Share Your Facts
In the last chapter we suggested that if you retrace your Path to
Action to the source, you eventual ly arrive at the (“acts. For
STATE MY PATH 1 2 5
example, Carole found the credit card invoice. That’s a fact. She
then told a story-Bob’s having an affair. Next, she felt betrayed
and horrified. Finally, she attacked Bob-“I should never have
married you! ” The whole interaction was fast, predictable, and
What if Carole took a different route-one that started with
facts? What if she were able to suspend the ugly story she told her
self (perhaps think of an alternative story) and then start her con
versation with the facts? Wouldn’t that be a safer way to go?
“Maybe,” she muses, “there is a good reason behind all of this.
Why don’t I start with the suspicious bill and then go from there?”
If she started there, she’d be right. The best way to share your
view is to follow your Path to Action from beginning to end
the same way you traveled it (Figure 7-1 ) . Unfortunately, when
we’re drunk on adrenaline, our tendency is to do precisely the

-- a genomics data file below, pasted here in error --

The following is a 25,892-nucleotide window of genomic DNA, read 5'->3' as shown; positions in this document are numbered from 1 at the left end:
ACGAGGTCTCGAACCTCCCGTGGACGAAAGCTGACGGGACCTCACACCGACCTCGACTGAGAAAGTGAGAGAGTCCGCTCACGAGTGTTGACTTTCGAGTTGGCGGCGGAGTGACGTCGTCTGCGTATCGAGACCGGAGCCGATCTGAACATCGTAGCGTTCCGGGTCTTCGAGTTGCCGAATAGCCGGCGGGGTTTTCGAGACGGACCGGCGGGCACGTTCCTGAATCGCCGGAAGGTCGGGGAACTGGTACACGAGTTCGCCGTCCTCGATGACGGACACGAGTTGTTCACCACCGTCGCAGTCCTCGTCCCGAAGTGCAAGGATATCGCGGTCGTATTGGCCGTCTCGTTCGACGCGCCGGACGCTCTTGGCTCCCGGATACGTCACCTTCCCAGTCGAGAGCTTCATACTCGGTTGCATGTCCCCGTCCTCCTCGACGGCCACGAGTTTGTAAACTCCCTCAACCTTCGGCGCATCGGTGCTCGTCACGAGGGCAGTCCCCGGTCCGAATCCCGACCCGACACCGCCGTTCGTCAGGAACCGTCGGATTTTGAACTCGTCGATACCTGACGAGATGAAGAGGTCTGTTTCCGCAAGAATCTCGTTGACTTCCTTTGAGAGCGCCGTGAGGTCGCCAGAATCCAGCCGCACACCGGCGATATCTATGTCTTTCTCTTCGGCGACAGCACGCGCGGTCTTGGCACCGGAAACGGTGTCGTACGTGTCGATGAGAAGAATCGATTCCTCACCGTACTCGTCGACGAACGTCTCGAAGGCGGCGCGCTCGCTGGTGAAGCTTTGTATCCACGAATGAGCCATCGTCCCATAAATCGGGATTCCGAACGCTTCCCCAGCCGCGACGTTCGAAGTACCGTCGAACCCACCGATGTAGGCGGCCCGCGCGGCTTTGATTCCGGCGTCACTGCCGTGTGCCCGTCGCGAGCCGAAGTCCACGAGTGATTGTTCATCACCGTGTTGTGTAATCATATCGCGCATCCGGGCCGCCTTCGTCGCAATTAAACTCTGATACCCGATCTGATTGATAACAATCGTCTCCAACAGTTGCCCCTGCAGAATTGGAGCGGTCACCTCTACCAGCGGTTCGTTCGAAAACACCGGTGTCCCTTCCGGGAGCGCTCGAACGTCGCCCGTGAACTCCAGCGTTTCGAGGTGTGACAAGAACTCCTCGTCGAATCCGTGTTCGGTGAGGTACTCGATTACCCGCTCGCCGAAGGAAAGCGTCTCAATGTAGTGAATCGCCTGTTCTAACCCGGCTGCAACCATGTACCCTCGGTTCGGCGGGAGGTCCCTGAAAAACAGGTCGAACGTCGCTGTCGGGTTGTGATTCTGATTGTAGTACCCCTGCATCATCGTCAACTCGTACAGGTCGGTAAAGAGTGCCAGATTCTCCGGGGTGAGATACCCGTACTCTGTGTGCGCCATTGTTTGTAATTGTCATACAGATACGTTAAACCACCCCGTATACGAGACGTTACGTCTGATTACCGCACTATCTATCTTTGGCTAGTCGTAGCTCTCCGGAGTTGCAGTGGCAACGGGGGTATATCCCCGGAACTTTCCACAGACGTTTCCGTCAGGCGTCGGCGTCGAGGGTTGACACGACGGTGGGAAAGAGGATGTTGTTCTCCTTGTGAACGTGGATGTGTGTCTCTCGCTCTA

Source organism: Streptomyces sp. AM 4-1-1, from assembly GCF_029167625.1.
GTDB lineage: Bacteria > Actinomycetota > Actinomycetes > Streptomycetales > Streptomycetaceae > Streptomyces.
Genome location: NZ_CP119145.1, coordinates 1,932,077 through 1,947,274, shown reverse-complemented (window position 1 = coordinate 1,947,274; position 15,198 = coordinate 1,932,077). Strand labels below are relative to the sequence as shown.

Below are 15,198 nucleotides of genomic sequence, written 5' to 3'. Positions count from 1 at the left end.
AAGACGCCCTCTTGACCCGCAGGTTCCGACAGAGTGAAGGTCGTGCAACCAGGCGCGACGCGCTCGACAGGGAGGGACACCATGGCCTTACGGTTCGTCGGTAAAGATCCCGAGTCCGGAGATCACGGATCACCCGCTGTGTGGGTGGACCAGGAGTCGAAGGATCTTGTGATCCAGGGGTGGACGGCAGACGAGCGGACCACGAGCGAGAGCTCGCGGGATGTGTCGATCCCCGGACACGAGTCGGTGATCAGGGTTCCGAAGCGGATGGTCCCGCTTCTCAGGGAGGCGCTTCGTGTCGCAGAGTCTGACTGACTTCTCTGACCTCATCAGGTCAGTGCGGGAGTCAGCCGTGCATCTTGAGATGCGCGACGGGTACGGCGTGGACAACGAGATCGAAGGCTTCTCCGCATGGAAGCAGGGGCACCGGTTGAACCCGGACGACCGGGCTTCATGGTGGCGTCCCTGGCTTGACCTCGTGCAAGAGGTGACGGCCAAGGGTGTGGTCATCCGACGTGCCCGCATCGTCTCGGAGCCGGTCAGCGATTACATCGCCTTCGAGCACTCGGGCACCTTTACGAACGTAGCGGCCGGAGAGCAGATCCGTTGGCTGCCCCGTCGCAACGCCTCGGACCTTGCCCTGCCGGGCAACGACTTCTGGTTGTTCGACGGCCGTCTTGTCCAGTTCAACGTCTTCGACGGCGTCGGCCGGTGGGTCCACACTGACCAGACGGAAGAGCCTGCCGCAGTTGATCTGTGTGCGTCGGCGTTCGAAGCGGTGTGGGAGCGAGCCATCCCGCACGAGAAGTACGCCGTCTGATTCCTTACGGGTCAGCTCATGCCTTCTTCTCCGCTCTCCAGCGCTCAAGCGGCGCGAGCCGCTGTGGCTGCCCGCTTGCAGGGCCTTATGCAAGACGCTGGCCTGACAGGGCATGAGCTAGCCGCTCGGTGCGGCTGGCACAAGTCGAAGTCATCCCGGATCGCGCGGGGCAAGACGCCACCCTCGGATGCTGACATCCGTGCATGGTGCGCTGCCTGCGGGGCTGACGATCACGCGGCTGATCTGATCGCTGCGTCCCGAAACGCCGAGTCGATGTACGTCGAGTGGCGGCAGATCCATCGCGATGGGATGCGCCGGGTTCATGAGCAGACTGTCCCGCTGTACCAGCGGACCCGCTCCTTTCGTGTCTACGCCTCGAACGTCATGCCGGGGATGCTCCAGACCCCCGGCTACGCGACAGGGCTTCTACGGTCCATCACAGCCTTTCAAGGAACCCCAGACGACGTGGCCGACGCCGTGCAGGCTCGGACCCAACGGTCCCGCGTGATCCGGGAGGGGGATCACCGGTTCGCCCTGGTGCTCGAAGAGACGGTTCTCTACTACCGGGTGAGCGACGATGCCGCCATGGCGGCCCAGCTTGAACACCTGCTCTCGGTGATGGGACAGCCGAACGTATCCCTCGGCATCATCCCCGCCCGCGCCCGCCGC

opposite. Since we’re obsessing on our emotions and stories,
that’s what we start with. Of course, this is the most controver
sial, least influential, and most insulting way we could begin.
To make matters worse, this strategy creates still another self
fulfilling prophecy. We’re so anxious to blurt out our ugly stories
See! Tell a Feel Hear –… Story –…
Figure 7-1 . The Path to Action
1 26 CRUCIAL CONVERSATIONS
that we say things in extremely ineffective ways. Then, when
we get bad results (and we are going to get bad results), we tell
ourselves that we just can’t share risky views without creating
problems. So the next time we’ve got something sticky to say,
we’re even more reluctant to say it. We hold it inside where the
story builds up steam, and when we do eventually share our
horrific story, we do so with a vengeance. The cycle starts all
Facts are the least controversial. Facts provide a safe beginning.
By their very nature, facts aren’t controversial. That’s why we call
them facts. For example, consider the statement: “Yesterday you
arrived at work twenty minutes late.” No dispute there.
Conclusions, on the other hand, are highly controversial. For
example: “You can’t be trusted.” That’s hardly a fact. Actually, it’s
more like an insult, and it can certainly be disputed. Eventually we
may want to share our conclusions, but we certainly don’t want to
open up with a controversy.